Key to coping with uncertainty: be flexible

Some of society’s biggest challenges — such as climate change, global health and terrorism — are also the hardest to overcome because of uncertainty about the future.

Steven Popper is an economist at the RAND Corporation. He uses computer simulations to search for strategies that are “robust,” meaning they’re effective under many different possible future scenarios. He says the most robust strategies are often what he calls “adaptive.”

Steven Popper: The way the game is usually played is that we pretend that we’re going to . . . come up with strategies or policies that are going to stand the test of time. We’re going to sit down at Kyoto and we’re going to figure out what everybody’s going to do for the next 50 years. In fact, we know that’s not going to happen.

Steven Popper suggests that world leaders work now to identify “safety valves” — world events happening in a certain way — to ensure that a policy that isn’t working is able to change. The key, says Popper, is to set the rules for change in advance.

Popper thinks world leaders might remain more flexible if they work in advance to identify specific “signposts.” A signpost might be a variety of things. In the area of climate change, for example, it might be that tight pollution restrictions begin to exceed agreed upon cost limits. At that point, leaders could fall back on rules, identified earlier to respond to that specific situation, if and when it occurs.

Steven Popper: What we’re saying here is to think beforehand about how to craft strategies knowing full well that you want to be adaptive and flexible.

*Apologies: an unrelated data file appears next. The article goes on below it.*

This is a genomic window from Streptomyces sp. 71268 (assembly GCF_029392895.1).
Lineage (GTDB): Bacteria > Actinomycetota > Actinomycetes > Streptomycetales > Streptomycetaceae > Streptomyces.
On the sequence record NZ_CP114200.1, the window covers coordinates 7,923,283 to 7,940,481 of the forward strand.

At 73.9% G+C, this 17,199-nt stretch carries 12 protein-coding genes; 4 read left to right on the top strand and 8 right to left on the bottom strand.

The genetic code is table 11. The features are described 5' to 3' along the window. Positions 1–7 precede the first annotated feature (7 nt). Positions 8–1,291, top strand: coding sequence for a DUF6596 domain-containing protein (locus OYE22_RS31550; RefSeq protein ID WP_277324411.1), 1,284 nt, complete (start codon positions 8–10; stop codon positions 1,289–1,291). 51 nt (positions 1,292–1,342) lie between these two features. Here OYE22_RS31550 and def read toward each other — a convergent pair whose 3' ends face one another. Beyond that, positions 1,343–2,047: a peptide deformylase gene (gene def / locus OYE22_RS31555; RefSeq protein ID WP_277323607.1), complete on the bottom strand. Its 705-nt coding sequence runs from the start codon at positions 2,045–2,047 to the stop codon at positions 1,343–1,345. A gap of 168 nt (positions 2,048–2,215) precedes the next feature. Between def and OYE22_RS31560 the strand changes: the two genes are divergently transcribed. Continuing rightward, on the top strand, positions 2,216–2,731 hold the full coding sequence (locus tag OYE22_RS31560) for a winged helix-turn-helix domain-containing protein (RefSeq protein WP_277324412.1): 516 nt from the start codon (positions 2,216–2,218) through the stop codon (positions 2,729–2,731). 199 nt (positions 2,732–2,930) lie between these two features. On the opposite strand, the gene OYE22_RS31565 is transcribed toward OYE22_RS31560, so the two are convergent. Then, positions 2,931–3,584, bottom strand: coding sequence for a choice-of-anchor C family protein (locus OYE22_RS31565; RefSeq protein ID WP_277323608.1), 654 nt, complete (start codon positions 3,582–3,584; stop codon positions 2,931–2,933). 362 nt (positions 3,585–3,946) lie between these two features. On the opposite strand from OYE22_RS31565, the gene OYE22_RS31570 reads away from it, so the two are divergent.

Steven Popper bio.

A presentation from Steven Popper and Robert Lempert on Robust Forward Looking Indicators of Human Progress: An Example of New Tools for Long-Term Policy Analysis

Popper told Earth & Sky that when organizations face problems with a lot of uncertainty, they often get bogged down in trying to predict what the future will be like. He explained why that is dangerous: “What we tend to do is we rely more on the tried and true, formal, analytic, deductive mode, which is that somehow we have to come up with a prediction of what is going to be the most likely outcome and then based on that, we think, well what is the most optimal solution? And this is why we often find ourselves surprised and discovering that we’re not prepared for the future that actually does come about, as opposed to the one that we had expected, that we thought was most likely.”

Our thanks to: Steven Popper, RAND Corporation, Santa Monica, CA

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